Who can discern his errors? Forgive my hidden faults. Keep Your servant also from willful sins; may they not rule over me. Then will I be blameless, innocent of great transgression. May the words of my mouth and the meditation of my heart be pleasing in Your sight, O LORD, my Rock and my Redeemer. (Psalm 19:12-14)

Being Without Excuse In The Eyes Of Our Lord

I borrow the above title from a devotion from Oswald Chambers. While doing some research this morning I was led to the website of the American Baptist Churches of Massachusetts. Having once been with the American Baptist Convention in the early 90’s, and seeing this event is not far from where I live now, I was particularly saddened to see just how far this denomination has fallen. No, it’s not surprising as Tony Campolo, who openly denies the inerrancy of the Bible, is a minister in this group but even so when I saw Discovering the Emerging Church at Missionworks 2007 it still makes me sad.

You see, regardless of how loudly some keep insisting it, this kind of discernment work does not make us happy but as a pastor-teacher it is certainly a part of my particular commission – preach the Word; be ready in season and out of season; reprove, rebuke, exhort, with great patience and instruction (2 Timothy 4:2, NASB). And tragically we are watching a mainstream denomination, which was once thoroughly orthodox, now beginning to be swallowed alive by contemplative mysticism as evidenced by the AB Women’s Retreat. Follow this link and you will see the brochure tells you they will, “experience God’s presence in a new way”, “learn a different way to pray”, and there will be “quiet time for contemplation.”

Combine the immersion into the cult of new liberal theology that is the Emergent Church with contemplative prayer along with things like Liliana Da Valle having just been named “the new Executive Minister of the American Baptist Churches of Rhode Island” in violation of Scripture and we are seeing yet another fulfillment of the following from God’s Word – For the time will come when they will not endure sound doctrine; but wanting to have their ears tickled, they will accumulate for themselves teachers in accordance to their own desires, and will turn away their ears from the truth and will turn aside to myths. (2 Timothy 4:3-4)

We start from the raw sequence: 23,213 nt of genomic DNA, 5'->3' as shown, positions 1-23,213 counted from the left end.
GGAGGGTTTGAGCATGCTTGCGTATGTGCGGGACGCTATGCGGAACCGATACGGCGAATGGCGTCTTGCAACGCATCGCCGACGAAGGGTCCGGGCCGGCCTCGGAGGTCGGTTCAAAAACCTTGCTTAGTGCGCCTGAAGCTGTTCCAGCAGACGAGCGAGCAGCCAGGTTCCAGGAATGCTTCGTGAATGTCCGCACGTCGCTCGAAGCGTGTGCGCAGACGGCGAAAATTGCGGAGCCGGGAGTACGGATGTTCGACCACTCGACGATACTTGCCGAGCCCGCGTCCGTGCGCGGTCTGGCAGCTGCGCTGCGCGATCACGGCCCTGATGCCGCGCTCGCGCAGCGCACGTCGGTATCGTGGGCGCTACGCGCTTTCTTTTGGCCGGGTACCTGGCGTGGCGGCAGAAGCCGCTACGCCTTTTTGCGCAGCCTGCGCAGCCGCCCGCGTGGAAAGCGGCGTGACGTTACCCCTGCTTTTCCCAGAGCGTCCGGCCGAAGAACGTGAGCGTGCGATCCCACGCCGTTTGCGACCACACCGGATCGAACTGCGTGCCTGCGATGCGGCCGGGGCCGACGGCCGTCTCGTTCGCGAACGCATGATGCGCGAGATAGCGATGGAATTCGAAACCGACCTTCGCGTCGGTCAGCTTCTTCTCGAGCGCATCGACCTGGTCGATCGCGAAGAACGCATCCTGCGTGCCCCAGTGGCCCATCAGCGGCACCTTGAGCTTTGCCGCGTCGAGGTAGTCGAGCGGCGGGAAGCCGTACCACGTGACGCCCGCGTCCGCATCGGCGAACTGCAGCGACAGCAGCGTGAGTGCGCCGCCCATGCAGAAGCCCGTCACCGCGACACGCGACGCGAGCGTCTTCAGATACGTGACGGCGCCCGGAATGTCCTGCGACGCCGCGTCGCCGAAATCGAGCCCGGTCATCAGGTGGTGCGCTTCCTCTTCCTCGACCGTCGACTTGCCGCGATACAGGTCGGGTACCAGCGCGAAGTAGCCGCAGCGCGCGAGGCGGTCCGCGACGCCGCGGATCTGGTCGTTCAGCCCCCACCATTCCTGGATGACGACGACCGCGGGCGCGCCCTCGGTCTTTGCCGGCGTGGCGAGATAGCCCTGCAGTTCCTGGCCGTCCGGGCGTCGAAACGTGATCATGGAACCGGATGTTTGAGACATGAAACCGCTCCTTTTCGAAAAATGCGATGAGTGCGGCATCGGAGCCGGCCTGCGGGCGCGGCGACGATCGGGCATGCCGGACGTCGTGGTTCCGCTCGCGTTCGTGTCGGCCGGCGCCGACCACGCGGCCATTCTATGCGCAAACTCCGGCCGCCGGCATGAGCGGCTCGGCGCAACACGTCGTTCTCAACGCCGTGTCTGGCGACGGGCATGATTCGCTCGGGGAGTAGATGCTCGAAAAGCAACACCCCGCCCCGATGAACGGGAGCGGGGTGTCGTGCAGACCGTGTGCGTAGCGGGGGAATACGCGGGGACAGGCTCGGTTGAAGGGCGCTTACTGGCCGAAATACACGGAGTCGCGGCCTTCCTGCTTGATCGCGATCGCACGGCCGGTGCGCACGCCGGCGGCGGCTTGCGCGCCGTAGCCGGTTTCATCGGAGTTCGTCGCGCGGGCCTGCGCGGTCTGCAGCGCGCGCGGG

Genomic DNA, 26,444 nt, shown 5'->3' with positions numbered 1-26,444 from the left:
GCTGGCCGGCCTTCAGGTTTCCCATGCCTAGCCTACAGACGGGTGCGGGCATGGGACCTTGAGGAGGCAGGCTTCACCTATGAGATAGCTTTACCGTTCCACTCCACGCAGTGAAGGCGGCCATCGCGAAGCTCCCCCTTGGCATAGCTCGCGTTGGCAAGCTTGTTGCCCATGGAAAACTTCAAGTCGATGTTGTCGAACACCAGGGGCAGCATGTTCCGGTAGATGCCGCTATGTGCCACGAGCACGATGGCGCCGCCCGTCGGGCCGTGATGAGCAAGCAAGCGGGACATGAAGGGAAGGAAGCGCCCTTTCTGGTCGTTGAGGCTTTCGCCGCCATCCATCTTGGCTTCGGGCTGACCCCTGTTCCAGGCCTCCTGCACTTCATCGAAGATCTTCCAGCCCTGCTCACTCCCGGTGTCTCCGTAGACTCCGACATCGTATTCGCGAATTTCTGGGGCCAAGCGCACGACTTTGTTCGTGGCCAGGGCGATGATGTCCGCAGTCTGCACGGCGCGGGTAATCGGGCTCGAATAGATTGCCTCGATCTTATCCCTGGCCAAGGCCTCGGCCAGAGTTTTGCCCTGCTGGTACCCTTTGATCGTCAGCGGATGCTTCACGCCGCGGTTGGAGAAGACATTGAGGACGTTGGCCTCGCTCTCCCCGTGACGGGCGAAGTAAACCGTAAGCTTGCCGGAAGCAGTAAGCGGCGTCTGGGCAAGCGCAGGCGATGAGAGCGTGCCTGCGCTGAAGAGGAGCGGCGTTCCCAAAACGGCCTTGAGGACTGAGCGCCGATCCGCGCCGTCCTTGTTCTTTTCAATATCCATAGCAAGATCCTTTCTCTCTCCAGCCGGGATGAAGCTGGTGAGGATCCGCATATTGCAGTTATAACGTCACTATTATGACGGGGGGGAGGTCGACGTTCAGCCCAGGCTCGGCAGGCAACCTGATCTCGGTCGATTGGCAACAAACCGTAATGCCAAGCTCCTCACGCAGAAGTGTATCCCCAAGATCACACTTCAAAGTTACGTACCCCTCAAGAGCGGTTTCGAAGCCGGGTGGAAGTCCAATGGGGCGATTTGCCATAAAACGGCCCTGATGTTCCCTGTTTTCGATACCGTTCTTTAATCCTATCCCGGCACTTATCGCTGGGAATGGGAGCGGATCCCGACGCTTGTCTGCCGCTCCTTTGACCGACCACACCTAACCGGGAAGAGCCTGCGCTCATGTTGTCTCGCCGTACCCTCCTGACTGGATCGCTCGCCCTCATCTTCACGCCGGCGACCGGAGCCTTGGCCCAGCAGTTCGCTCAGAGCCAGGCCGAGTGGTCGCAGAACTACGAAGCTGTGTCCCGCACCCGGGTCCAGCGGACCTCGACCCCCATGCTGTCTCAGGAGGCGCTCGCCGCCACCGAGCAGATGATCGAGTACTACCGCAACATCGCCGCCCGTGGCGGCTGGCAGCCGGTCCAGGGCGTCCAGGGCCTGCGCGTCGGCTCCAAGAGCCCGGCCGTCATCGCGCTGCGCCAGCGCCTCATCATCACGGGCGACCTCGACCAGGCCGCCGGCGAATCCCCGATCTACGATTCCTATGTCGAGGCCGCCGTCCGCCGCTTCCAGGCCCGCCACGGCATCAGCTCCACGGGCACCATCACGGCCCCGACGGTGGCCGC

All of which is the current abysmal background within rapidly apostatizing evangelicalism which make the words from the devotion by Oswald Chambers chillingly prophetic:

“Who art Thou, Lord?” Acts 26:15

“The Lord spake thus to me with a strong hand.” There is no escape when Our Lord speaks, He always comes with an arrestment of the understanding. Has the voice of God come to you directly? If it has, you cannot mistake the intimate insistence with which it has spoken to you in the language you know best, not through your ears, but through your circumstances.

God has to destroy our determined confidence in our own convictions. “I know this is what I should do” – and suddenly the voice of God speaks in a way that overwhelms us by revealing the depths of our ignorance. We have shown our ignorance of Him in the very way we determined to serve Him. We serve Jesus in a spirit that is not His, we hurt Him by our advocacy for Him, we push His claims in the spirit of the devil. Our words sound all right, but our spirit is that of an enemy. “He rebuked them, and said, Ye know not what manner of spirit ye are of.” The spirit of our Lord in an advocate of His is described in 1 Corinthians 13.

Have I been persecuting Jesus by a zealous determination to serve Him in my own way? If I feel I have done my duty and yet have hurt Him in doing it, I may be sure it was not my duty, because it has not fostered the meek and quiet spirit, but the spirit of self-satisfaction. We imagine that whatever is unpleasant is our duty! Is that anything like the spirit of our Lord – “I delight to do Thy will, O My God.” (My Utmost for His Highest, 20)